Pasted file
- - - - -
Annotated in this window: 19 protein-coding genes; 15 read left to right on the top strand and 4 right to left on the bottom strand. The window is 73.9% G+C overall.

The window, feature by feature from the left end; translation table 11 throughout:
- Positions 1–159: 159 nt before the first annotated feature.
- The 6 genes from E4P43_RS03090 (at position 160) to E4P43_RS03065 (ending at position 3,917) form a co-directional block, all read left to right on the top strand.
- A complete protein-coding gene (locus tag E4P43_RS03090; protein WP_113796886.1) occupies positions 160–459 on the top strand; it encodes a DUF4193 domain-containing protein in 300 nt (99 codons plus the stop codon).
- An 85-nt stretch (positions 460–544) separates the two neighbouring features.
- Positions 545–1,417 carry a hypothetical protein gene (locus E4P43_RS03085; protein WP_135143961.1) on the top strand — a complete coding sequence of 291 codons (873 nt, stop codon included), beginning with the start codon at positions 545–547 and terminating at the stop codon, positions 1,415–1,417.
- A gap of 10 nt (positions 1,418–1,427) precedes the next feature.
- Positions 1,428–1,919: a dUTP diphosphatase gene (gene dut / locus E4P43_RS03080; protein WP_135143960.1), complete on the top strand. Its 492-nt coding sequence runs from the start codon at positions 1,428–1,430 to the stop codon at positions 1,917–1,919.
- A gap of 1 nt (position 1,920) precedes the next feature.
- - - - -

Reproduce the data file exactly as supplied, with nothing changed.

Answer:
Annotated in this window: 19 protein-coding genes; 15 read left to right on the top strand and 4 right to left on the bottom strand. The window is 73.9% G+C overall.

The window, feature by feature from the left end; translation table 11 throughout:
- Positions 1–159: 159 nt before the first annotated feature.
- The 6 genes from E4P43_RS03090 (at position 160) to E4P43_RS03065 (ending at position 3,917) form a co-directional block, all read left to right on the top strand.
- A complete protein-coding gene (locus tag E4P43_RS03090; protein WP_113796886.1) occupies positions 160–459 on the top strand; it encodes a DUF4193 domain-containing protein in 300 nt (99 codons plus the stop codon).
- An 85-nt stretch (positions 460–544) separates the two neighbouring features.
- Positions 545–1,417 carry a hypothetical protein gene (locus E4P43_RS03085; protein WP_135143961.1) on the top strand — a complete coding sequence of 291 codons (873 nt, stop codon included), beginning with the start codon at positions 545–547 and terminating at the stop codon, positions 1,415–1,417.
- A gap of 10 nt (positions 1,418–1,427) precedes the next feature.
- Positions 1,428–1,919: a dUTP diphosphatase gene (gene dut / locus E4P43_RS03080; protein WP_135143960.1), complete on the top strand. Its 492-nt coding sequence runs from the start codon at positions 1,428–1,430 to the stop codon at positions 1,917–1,919.
- A gap of 1 nt (position 1,920) precedes the next feature.